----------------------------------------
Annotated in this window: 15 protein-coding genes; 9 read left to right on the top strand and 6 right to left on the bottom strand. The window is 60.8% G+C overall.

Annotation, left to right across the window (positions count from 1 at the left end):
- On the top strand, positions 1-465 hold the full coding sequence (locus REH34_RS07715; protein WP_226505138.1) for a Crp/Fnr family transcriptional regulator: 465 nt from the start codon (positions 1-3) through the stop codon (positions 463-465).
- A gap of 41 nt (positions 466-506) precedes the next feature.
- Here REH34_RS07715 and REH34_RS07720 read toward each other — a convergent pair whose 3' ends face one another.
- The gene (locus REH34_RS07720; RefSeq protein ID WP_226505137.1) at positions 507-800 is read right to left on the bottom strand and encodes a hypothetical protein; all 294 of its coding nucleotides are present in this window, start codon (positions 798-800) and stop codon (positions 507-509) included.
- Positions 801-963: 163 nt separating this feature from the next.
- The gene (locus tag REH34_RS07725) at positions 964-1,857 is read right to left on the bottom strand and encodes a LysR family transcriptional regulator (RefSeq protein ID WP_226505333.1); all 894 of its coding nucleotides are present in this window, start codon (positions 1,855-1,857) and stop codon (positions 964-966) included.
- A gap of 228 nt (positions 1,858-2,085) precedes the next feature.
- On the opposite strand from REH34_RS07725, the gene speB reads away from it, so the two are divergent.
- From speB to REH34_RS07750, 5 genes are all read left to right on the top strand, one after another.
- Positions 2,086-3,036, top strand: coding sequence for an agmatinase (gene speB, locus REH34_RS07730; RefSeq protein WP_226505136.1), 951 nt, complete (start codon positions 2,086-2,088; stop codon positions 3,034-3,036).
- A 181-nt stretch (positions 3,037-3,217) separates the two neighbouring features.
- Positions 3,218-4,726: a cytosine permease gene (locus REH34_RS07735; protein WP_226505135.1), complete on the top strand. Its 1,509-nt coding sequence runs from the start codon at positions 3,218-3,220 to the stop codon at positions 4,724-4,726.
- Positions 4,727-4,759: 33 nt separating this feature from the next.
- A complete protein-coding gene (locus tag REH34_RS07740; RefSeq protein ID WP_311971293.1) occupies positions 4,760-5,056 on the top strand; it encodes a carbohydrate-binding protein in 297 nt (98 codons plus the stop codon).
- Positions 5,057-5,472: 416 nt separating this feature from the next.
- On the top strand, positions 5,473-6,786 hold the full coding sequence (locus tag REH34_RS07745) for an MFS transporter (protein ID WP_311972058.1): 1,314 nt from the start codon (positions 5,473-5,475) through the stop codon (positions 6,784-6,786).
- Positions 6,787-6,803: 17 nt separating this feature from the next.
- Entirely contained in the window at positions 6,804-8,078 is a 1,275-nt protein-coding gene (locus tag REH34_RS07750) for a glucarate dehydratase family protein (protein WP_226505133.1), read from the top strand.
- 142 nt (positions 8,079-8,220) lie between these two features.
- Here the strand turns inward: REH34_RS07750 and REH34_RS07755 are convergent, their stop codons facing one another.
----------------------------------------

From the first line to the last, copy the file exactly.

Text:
Annotated in this window: 15 protein-coding genes; 9 read left to right on the top strand and 6 right to left on the bottom strand. The window is 60.8% G+C overall.

Annotation, left to right across the window (positions count from 1 at the left end):
- On the top strand, positions 1-465 hold the full coding sequence (locus REH34_RS07715; protein WP_226505138.1) for a Crp/Fnr family transcriptional regulator: 465 nt from the start codon (positions 1-3) through the stop codon (positions 463-465).
- A gap of 41 nt (positions 466-506) precedes the next feature.
- Here REH34_RS07715 and REH34_RS07720 read toward each other — a convergent pair whose 3' ends face one another.
- The gene (locus REH34_RS07720; RefSeq protein ID WP_226505137.1) at positions 507-800 is read right to left on the bottom strand and encodes a hypothetical protein; all 294 of its coding nucleotides are present in this window, start codon (positions 798-800) and stop codon (positions 507-509) included.
- Positions 801-963: 163 nt separating this feature from the next.
- The gene (locus tag REH34_RS07725) at positions 964-1,857 is read right to left on the bottom strand and encodes a LysR family transcriptional regulator (RefSeq protein ID WP_226505333.1); all 894 of its coding nucleotides are present in this window, start codon (positions 1,855-1,857) and stop codon (positions 964-966) included.
- A gap of 228 nt (positions 1,858-2,085) precedes the next feature.
- On the opposite strand from REH34_RS07725, the gene speB reads away from it, so the two are divergent.
- From speB to REH34_RS07750, 5 genes are all read left to right on the top strand, one after another.
- Positions 2,086-3,036, top strand: coding sequence for an agmatinase (gene speB, locus REH34_RS07730; RefSeq protein WP_226505136.1), 951 nt, complete (start codon positions 2,086-2,088; stop codon positions 3,034-3,036).
- A 181-nt stretch (positions 3,037-3,217) separates the two neighbouring features.
- Positions 3,218-4,726: a cytosine permease gene (locus REH34_RS07735; protein WP_226505135.1), complete on the top strand. Its 1,509-nt coding sequence runs from the start codon at positions 3,218-3,220 to the stop codon at positions 4,724-4,726.
- Positions 4,727-4,759: 33 nt separating this feature from the next.
- A complete protein-coding gene (locus tag REH34_RS07740; RefSeq protein ID WP_311971293.1) occupies positions 4,760-5,056 on the top strand; it encodes a carbohydrate-binding protein in 297 nt (98 codons plus the stop codon).
- Positions 5,057-5,472: 416 nt separating this feature from the next.
- On the top strand, positions 5,473-6,786 hold the full coding sequence (locus tag REH34_RS07745) for an MFS transporter (protein ID WP_311972058.1): 1,314 nt from the start codon (positions 5,473-5,475) through the stop codon (positions 6,784-6,786).
- Positions 6,787-6,803: 17 nt separating this feature from the next.
- Entirely contained in the window at positions 6,804-8,078 is a 1,275-nt protein-coding gene (locus tag REH34_RS07750) for a glucarate dehydratase family protein (protein WP_226505133.1), read from the top strand.
- 142 nt (positions 8,079-8,220) lie between these two features.
- Here the strand turns inward: REH34_RS07750 and REH34_RS07755 are convergent, their stop codons facing one another.